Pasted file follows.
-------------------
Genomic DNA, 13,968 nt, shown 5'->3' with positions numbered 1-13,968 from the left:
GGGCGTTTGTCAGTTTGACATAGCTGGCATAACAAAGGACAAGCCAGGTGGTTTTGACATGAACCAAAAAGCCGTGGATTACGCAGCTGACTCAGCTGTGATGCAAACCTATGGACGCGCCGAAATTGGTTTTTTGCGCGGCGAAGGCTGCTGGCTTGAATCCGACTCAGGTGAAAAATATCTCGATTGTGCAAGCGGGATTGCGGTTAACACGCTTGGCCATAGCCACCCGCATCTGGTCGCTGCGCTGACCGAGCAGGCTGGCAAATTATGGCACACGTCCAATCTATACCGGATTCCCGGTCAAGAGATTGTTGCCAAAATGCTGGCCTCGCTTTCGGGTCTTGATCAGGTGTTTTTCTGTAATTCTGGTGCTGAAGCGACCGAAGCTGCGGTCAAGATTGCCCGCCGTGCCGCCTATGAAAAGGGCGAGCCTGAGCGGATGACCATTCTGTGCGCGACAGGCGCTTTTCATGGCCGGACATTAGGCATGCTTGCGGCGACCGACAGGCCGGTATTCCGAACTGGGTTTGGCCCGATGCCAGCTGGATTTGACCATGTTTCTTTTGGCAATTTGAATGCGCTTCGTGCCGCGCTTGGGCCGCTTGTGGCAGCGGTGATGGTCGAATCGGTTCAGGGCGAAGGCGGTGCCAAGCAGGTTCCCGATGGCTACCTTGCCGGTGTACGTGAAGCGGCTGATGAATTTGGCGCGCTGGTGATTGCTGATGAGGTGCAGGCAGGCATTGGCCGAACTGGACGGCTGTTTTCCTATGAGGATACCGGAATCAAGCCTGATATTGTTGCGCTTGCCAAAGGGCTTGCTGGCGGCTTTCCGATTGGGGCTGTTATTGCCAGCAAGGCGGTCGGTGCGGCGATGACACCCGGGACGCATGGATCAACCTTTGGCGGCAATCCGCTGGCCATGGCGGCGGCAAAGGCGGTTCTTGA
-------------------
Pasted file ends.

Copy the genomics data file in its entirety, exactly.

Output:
Genomic DNA, 13,968 nt, shown 5'->3' with positions numbered 1-13,968 from the left:
GGGCGTTTGTCAGTTTGACATAGCTGGCATAACAAAGGACAAGCCAGGTGGTTTTGACATGAACCAAAAAGCCGTGGATTACGCAGCTGACTCAGCTGTGATGCAAACCTATGGACGCGCCGAAATTGGTTTTTTGCGCGGCGAAGGCTGCTGGCTTGAATCCGACTCAGGTGAAAAATATCTCGATTGTGCAAGCGGGATTGCGGTTAACACGCTTGGCCATAGCCACCCGCATCTGGTCGCTGCGCTGACCGAGCAGGCTGGCAAATTATGGCACACGTCCAATCTATACCGGATTCCCGGTCAAGAGATTGTTGCCAAAATGCTGGCCTCGCTTTCGGGTCTTGATCAGGTGTTTTTCTGTAATTCTGGTGCTGAAGCGACCGAAGCTGCGGTCAAGATTGCCCGCCGTGCCGCCTATGAAAAGGGCGAGCCTGAGCGGATGACCATTCTGTGCGCGACAGGCGCTTTTCATGGCCGGACATTAGGCATGCTTGCGGCGACCGACAGGCCGGTATTCCGAACTGGGTTTGGCCCGATGCCAGCTGGATTTGACCATGTTTCTTTTGGCAATTTGAATGCGCTTCGTGCCGCGCTTGGGCCGCTTGTGGCAGCGGTGATGGTCGAATCGGTTCAGGGCGAAGGCGGTGCCAAGCAGGTTCCCGATGGCTACCTTGCCGGTGTACGTGAAGCGGCTGATGAATTTGGCGCGCTGGTGATTGCTGATGAGGTGCAGGCAGGCATTGGCCGAACTGGACGGCTGTTTTCCTATGAGGATACCGGAATCAAGCCTGATATTGTTGCGCTTGCCAAAGGGCTTGCTGGCGGCTTTCCGATTGGGGCTGTTATTGCCAGCAAGGCGGTCGGTGCGGCGATGACACCCGGGACGCATGGATCAACCTTTGGCGGCAATCCGCTGGCCATGGCGGCGGCAAAGGCGGTTCTTGA